Stigler (1968) reminds us that competition motivates market participants to provide goods and services skillfully and economically, and at times experiment with new ways of doing business. This behavior is exemplified by The Chicago Board of Trade's (CBOT) advancement of e-trading platforms–innovations which gained an early acceptance in Europe, and have since transformed the mechanics of futures trading around the globe.1 Some futures exchanges have relied upon screen-based systems as a way to supplement open outcry markets by extending trading hours; examples include the Chicago Board of Trade's (CBOT's) Project A and a/c/e electronic trading systems, the New York Mercantile Exchange's ACCESS system (Ulibarri, 1998), and the Automated Pit Trading system used at the London International Financial Futures Exchange (LIFFE). In other applications, futures exchanges opt for exclusive use of screen-based systems, e.g., EUREX, the electronic German-Swiss exchange which formed with the merger between Deutsch Terminbose (DTB) and the Swiss Options and Financial Futures Exchange (SOFFEX); and Euronext.liffe, which merged the derivatives markets of Amsterdam, Brussels, LIFFE, Lisbon, and Paris under a single electronic platform, LIFFE CONNECT®. Following these examples, the CBOT currently pursues a marketing policy of simultaneous open outcry and electronic trading of its Treasury futures products, i.e., “side-by-side” trading (a.k.a. parallel trading). CBOT initiated parallel trading on September 28, 1998, by extending Project A electronic trading hours to run concurrently with open outcry. On August 27, 2000, CBOT broadened the electronic market via its a/c/e platform, offering direct access to its 30-year T-bond contracts in Asia and Europe. The trading strategies in the expanded electronic market rely heavily on narrow bid–ask spreads and high liquidity, thereby allowing efficient entry and exit from the market. The focus of the present study centers on the liquidity costs on CBOT's electronic market over the first year of parallel trading, before the a/c/e market expansion with EUREX. Liquidity costs are measured on the basis of the effective bid–ask spread, i.e., the spread between the actual market prices of a sell order and a buy order. The wider the spread, the higher the liquidity costs in providing immediate exchange (Demsetz, 1968). However, effective spreads on T-bond futures cannot be measured directly since CBOT does not record the sequence of all transactions prices and bid–ask quotes during the trading day. Thus, effective spreads must be inferred through estimation of specific bid–ask spread estimators using intraday price data. The present study relies on historical time and sales data to estimate daily and intraday spreads using bid–ask spread estimators developed by Thompson–Waller and Smith–Whaley. These representations of effective spreads help establish the generality of our results in comparing liquidity costs in CBOT's side-by-side trading platform over the early stage of operations. Anticipating results, we find liquidity costs on the screen-based system were lowest just before the opening of the floor trading sessions, i.e., between 6:30 and 7:20 a.m. (Chicago time). Once side-by-side operations begin, effective spreads on the screen-based system were higher in the first and last 30 min of each floor trading session than during the rest of the side-by-side trading day. This spread pattern is consistent with previous findings reported by Ma, Peterson, and Sears (1992) for the CBOT bond contract traded via open outcry. Our results also indicate daily spreads on the screen-based market were typically a quarter-tick higher than the minimum one-tick price changes recorded in CBOT's highly liquid open outcry pit. Overall, these results offer comparative measures for evaluating liquidity costs on the screen-based system relative to the timing and operation of side-by-side trading. Accordingly, the study begs new questions concerning the ongoing expansion of electronic trading in shifting liquidity away from the floor as was the experience at EUREX (Financial Times, August 24, 2000) and LIFFE (Futures Industry, December 2000/January 2001). The paper proceeds as follows. We review previous studies comparing liquidity costs on screen-based and open outcry systems in Section 2. Section 3 characterizes Project A operations and measurable components of the effective spread. The bid–ask spread estimators that are applied in measurement of daily and intraday bid–ask spreads are presented in Section 4. Section 5 describes the CBOT data set and sample constructions used in the application of the alternative estimators of daily and intraday bid–ask spreads. Section 6 reports the empirical results for CBOT's side-by-side market for long-term treasury contracts and compares these to previous studies. Section 7 concludes.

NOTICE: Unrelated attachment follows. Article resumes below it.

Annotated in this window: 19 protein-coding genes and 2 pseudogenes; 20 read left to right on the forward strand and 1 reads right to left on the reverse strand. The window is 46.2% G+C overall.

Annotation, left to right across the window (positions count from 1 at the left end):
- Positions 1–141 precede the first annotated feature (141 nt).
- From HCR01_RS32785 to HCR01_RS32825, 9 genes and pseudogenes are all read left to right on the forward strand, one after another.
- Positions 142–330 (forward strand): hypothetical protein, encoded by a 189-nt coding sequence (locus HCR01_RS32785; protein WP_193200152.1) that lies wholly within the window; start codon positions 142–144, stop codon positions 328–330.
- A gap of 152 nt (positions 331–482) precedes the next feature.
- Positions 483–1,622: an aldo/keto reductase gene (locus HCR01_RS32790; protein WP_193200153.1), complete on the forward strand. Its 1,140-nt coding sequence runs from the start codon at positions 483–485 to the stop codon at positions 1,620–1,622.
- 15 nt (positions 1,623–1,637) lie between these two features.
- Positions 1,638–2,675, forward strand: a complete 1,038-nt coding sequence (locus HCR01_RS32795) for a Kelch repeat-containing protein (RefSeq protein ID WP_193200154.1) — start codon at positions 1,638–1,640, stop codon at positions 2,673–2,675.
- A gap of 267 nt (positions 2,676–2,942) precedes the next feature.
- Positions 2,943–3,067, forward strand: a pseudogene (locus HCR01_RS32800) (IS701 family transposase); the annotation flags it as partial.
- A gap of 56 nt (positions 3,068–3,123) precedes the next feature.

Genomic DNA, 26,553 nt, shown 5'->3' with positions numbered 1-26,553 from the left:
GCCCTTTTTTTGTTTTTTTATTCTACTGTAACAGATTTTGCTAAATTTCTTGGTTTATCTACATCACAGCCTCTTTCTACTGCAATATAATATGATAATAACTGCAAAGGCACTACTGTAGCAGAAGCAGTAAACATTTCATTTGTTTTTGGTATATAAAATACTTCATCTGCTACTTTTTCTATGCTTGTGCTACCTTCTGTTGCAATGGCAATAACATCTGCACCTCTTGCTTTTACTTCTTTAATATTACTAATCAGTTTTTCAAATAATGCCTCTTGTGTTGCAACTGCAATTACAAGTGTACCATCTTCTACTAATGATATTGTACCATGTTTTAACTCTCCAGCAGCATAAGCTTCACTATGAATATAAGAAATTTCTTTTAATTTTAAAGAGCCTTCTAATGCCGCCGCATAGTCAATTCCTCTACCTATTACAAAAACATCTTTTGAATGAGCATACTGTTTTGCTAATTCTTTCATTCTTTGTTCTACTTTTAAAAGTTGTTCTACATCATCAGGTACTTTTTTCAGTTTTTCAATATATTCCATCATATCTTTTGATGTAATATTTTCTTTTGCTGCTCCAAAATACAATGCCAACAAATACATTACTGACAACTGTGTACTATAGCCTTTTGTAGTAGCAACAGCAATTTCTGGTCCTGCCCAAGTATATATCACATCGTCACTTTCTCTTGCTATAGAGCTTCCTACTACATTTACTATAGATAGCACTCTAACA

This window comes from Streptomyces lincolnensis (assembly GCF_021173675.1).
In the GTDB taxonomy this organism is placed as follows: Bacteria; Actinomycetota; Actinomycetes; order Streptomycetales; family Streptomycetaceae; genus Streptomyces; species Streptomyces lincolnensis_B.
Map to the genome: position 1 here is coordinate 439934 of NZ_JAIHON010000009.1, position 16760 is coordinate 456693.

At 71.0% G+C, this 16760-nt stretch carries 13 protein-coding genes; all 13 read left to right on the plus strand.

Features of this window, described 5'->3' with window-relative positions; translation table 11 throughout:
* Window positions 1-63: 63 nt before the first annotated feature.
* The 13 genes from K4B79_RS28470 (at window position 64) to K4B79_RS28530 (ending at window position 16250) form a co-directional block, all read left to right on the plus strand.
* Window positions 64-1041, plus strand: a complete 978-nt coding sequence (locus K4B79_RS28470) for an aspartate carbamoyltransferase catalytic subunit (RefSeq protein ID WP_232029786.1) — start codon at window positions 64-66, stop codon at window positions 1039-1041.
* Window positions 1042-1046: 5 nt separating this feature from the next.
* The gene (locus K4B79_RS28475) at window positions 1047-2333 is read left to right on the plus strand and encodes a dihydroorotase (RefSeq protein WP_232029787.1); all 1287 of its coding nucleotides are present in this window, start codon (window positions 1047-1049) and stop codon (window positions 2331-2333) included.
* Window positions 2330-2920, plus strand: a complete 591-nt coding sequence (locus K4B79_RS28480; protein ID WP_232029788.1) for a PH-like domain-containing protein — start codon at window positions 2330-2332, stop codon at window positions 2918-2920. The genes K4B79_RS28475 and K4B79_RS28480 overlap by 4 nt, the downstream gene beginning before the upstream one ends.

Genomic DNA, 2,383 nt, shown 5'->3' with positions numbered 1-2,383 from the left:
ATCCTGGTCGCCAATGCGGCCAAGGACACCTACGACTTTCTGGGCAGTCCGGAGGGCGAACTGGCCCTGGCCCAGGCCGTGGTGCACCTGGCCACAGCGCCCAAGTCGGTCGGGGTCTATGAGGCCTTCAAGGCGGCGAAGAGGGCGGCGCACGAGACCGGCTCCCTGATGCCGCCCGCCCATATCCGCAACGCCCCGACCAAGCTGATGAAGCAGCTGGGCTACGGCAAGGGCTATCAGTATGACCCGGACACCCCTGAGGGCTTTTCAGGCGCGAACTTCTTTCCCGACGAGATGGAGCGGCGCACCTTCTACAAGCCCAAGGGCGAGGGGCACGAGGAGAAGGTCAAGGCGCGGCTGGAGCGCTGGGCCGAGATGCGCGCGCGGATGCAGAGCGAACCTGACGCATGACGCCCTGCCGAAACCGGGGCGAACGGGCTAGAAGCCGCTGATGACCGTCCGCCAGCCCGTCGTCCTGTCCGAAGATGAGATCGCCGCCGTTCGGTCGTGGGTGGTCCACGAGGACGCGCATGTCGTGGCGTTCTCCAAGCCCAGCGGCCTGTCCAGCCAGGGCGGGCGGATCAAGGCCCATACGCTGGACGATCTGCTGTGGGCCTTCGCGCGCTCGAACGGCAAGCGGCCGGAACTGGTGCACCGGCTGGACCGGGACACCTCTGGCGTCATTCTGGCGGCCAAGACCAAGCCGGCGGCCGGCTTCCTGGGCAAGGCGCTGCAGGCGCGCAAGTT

نتیجه گیری انگلیسی
The cohabitation of open outcry and screen trading begs new questions about the relative liquidity costs of using screen-based systems. The results reported in this paper indicate e-traders incurred higher liquidity costs than floor traders during the first year of side-by-side market operations. Most screen trading occured an hour before the opening of the floor session (6:30 to 7:30 am), when liquidity costs approximated a one-tick market. After that, the intraday bid–ask spreads exhibit the familiar reverse J-shaped pattern found in previous studies of CBOT’s open outcry sessions: highest following the opening of floor trading, declining until afternoon, and then increasing until close. Meanwhile, estimates of daily bid–ask spreads average almost a quarter-tick higher than the one-tick spread found for open outcry. This relationship is robust across sample time series and conservative price-change specifications. Accordingly, liquidity costs on CBOT’s side-by-side trading platform are asymmetric, varying over time and the level of floor trading activity. What can be inferred from these findings? First, it is important to emphasize that screen trading over the study period became more of an ancillary means of exchange rather than an active counterpart in parallel trading. Consequently, our empirical results should not be interpreted as evidence of any general inefficiency in screen trading or that CBOT’s screen trading failed in its inaugural year. On the contrary, lower liquidity costs on the screen- based system are observed during periods of frequent trading, approximating the minimum 1-tick price move. Otherwise the scarcity of liquidity discouraged screen trading, not because of atypical price swings but rather increased order execution costs and price uncertainty. The empirical findings of the paper also help to explain recent institutional develop- ments aimed at expanding global screen trading; in particular, why the CBOT eventually replaced Project A with its current a/c/e system and concomitant alliance with EUREX. Indeed, the motivation behind CBOT’s recent electronic linkage to EUREX may be rationalized as an attempt at reducing liquidity costs by increasing economies of scale and scope. As noted at the onset of our paper, screen trading in Europe is well established, primarily due to prior success at the DTB and its current role at EUREX. Moreover, cost advantages in European screen trading are shown in Pirrong’s comparative study of the daily spreads on the DTB market. Thus, from a regulatory viewpoint, our results favor the need for fewer restraints on screen trading between U.S. and European derivatives markets, as these barriers would tend to impose higher transactions costs on their trading members.